Entomology Collection TitleImage Bugs Pinned
Species Page - Ypsolopha falciferella
species list search results ->Ypsolopha falciferella ->species page

E-mail this Page   
Print this Page   
Link to this Page   

scientific name    Ypsolopha falciferella    

habitat
A wide variety of habitats, from mixed wood forests, to riparian habitats and semi-arid scrubland.

seasonality
Adults fly from June to beginning of October, reaching their peak flight in July. Specimens are generally attracted to light.

identification
Head and antennae silvery grey, labial palpi porrect, heavily scaled, silvery grey. Thorax and legs silvery grey. Forewings hooked, typical of the genus. Dorsal surface of forewings silvery grey with slight brownish pigmentation. A large golden area is present anteriorly, but does not reach the apex. Some specimens have darker forewings with two faint, thick oblique bands extending from the anterior to the posterior wing margin. Hindwings are grey to light brown, becoming somewhat translucent basally. Ventral wing surfaces, legs and abdomen silvery grey. This is a very distinctive species that cannot be easily confused with the other Alberta species.

life history
Unknown. Pupation takes place in elongated silken cocoons. Adults of this species are among the earliest fliers, even before the snow has melted, having been captured as early as the end of April (pers. obs.).

conservation
Not of concern. This native species can become locally abundant, but never in big enough numbers to cause any observable damage to host plant.

diet info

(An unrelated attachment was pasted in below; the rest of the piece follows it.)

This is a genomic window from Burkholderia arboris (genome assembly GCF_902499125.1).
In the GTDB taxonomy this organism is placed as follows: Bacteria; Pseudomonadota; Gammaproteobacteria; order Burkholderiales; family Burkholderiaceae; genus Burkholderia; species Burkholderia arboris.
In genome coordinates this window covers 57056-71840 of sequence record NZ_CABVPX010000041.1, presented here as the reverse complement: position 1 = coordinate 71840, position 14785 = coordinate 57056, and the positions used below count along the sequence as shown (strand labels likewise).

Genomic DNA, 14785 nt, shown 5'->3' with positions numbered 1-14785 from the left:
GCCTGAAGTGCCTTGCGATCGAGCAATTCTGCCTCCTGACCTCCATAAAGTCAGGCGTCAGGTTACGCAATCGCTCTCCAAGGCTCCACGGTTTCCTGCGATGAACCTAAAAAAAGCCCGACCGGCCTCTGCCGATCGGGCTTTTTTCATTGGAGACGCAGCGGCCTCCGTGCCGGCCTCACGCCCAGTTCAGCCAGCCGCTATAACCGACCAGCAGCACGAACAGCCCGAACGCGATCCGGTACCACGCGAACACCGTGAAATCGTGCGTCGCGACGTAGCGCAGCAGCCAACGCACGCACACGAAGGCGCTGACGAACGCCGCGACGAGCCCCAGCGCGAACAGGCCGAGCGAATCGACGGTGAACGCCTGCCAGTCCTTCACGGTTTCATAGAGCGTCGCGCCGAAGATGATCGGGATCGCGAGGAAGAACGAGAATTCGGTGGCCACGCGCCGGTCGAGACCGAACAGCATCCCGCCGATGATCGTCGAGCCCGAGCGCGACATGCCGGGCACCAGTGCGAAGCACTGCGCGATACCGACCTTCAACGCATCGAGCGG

Chokecherry (Prunus virginiana).

range
A widespread species occurring throughout much of North America, including BC (Scudder & Cannings 2007), Alberta (Bowman 1951), Manitoba (Hargrave Lake, forest insect survey), Saskatchewan (Indian Head, forest insect survey), Michigan (Nielsen 1998) and Maryland (Line, L., web reference).

quick link
http://entomology.museums.ualberta.ca/searching_species_details.php?s=6416



Comments (0)Add New Comment

Comments are published according to our submission guidelines. The EH Strickland Entomological Museum does not necessarily endorse the views expressed.

Add New Comment (all fields are required)
Validation:

CLICK TO ENLARGE

Related Species Info
Authorship
Display Hierarchy
References (4)
Specimen Info
There are 52 specimens of this species in the online database
Map Distribution
Adult Seasonal Distributioncreate a collection histogram with specimens
Specimen List (52)
Related Links
Moth Photographers Group

 

Logo Department of Museums and Collections ServicesLogo University of Alberta